This concept actually brings up an important discussion regarding how the eye develops over our lifetimes. We have a natural lens in each eye, behind the iris or “colored part”. When we’re young, it’s typically clear and flexible. LASIK, PRK or EVO ICL are excellent options for changing focal points of the eye, so they are generally the best options in people under 40. Dr. Walton will discuss the best one for your anatomy, prescription, eye health, lifestyle needs and other factors. Bennett Walton Vision is not a one-size-fits-all place. 

In our 40s, the lens becomes stiff in a natural progression called presbyopia, which means readers and/or bifocals for most people. For those who are nearsighted, they still need glasses to see far away, but they may take off their glasses and use their natural vision to see up close. LASIK, PRK, or EVO ICL can still bring things into focus in our 40s, but the natural lens’s stiffening increasingly limits the range from distance to near that each eye can achieve. As more range of vision is gradually lost, it might make sense to do a blended vision LASIK or a Custom Lens Replacement(CLR) . CLR involves replacing the natural lens, which cannot flexibly change shape to see both near and far together, with a new lens. The type of optics in the new lens will depend on your eye health, visual goals, and anatomy. An extra benefit of a CLR is that you will not need cataract surgery in the future, since the natural lens is no longer present to continue its gradual natural clouding.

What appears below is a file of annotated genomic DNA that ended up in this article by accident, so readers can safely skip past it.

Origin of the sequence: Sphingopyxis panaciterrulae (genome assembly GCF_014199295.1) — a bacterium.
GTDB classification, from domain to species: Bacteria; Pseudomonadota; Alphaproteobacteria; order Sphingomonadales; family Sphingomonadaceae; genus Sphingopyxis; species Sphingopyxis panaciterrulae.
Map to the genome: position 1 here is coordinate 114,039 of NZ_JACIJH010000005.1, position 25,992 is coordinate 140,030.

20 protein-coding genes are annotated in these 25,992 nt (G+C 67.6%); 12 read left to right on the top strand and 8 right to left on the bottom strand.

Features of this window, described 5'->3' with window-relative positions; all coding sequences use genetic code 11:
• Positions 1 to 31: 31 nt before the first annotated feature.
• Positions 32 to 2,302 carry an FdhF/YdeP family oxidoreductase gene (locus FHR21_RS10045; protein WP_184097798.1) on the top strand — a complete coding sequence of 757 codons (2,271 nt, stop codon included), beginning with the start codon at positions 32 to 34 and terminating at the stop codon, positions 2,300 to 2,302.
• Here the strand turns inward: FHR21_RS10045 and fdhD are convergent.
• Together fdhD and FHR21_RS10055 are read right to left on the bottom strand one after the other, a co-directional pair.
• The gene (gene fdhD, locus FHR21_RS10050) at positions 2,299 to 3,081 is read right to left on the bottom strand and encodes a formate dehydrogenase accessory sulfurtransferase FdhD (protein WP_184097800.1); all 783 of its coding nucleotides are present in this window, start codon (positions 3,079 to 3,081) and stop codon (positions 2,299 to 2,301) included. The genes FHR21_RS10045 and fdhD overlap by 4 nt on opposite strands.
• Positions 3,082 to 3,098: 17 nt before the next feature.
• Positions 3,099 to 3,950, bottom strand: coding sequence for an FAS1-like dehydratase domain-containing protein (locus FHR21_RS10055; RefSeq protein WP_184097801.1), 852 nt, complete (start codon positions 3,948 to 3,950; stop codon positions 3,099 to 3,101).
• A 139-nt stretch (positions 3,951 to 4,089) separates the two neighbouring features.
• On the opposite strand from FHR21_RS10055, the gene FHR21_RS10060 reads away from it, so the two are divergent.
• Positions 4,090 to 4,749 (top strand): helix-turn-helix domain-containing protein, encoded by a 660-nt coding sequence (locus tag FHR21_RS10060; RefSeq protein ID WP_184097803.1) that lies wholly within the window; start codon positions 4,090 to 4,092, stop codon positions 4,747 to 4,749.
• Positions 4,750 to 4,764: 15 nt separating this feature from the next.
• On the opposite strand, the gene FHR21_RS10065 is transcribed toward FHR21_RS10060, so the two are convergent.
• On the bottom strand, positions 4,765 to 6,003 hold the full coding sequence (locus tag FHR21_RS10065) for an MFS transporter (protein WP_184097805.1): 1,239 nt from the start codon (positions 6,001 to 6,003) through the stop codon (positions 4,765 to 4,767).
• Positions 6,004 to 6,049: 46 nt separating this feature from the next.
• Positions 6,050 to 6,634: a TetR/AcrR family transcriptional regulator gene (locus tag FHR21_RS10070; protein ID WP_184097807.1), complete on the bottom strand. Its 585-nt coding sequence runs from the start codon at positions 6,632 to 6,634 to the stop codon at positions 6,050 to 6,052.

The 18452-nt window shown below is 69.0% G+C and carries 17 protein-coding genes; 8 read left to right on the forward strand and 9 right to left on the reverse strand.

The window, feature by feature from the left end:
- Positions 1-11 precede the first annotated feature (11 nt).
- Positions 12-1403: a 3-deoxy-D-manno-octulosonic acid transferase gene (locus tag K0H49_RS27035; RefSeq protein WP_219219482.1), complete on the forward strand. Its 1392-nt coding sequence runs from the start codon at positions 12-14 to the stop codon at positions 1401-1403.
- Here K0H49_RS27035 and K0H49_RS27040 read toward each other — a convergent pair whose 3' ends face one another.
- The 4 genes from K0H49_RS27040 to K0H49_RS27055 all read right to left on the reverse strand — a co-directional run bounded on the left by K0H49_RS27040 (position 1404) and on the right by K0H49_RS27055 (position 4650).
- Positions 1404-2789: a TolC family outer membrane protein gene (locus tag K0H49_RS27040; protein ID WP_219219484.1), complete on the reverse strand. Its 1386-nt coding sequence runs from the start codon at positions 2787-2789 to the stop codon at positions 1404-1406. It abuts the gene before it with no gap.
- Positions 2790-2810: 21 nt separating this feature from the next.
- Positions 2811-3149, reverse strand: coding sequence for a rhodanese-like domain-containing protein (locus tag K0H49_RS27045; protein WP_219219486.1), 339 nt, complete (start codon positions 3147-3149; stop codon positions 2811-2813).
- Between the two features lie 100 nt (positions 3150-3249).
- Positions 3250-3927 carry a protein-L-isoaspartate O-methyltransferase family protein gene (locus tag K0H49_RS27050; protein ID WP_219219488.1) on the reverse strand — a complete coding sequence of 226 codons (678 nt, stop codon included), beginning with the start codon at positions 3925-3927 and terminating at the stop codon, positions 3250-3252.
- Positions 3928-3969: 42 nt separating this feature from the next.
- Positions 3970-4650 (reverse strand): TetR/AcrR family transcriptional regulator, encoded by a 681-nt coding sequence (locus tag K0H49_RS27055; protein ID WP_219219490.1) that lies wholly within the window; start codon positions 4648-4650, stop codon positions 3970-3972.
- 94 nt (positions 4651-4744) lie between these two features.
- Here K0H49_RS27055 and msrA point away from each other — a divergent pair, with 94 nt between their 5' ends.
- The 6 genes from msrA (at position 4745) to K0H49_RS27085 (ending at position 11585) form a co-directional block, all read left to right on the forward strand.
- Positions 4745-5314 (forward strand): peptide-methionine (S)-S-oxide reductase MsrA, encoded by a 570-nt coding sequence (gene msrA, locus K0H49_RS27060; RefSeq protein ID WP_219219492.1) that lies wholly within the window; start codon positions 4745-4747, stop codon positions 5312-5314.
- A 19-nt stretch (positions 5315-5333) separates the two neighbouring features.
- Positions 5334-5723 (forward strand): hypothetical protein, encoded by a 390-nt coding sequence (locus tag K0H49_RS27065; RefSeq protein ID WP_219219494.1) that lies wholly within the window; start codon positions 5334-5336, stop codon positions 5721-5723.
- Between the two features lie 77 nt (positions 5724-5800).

Should I Just Choose the Cheapest LASIK?

No.  Discount LASIK providers often take a volume-based approach in which they attract patients with low prices with older technology, often including metal blades or other older technology, and then raise the price later when making their final recommendation.  We at Bennett Walton Vision do not believe in using cheap or discount technology for your vision, and we only perform modern LASIK with excellent lasers. 

Ultimately, LASIK and other vision correction ends up being less expensive than long-term contacts and glasses anyway for those who calculate the cost comparison.  When you consider the (price per contact lens box) x (number of boxes used per year) x (number of years of contact lens use looking forward in your life), it’s no surprise that LASIK, despite its higher upfront cost, saves most people many thousands or even tens of thousands of dollars.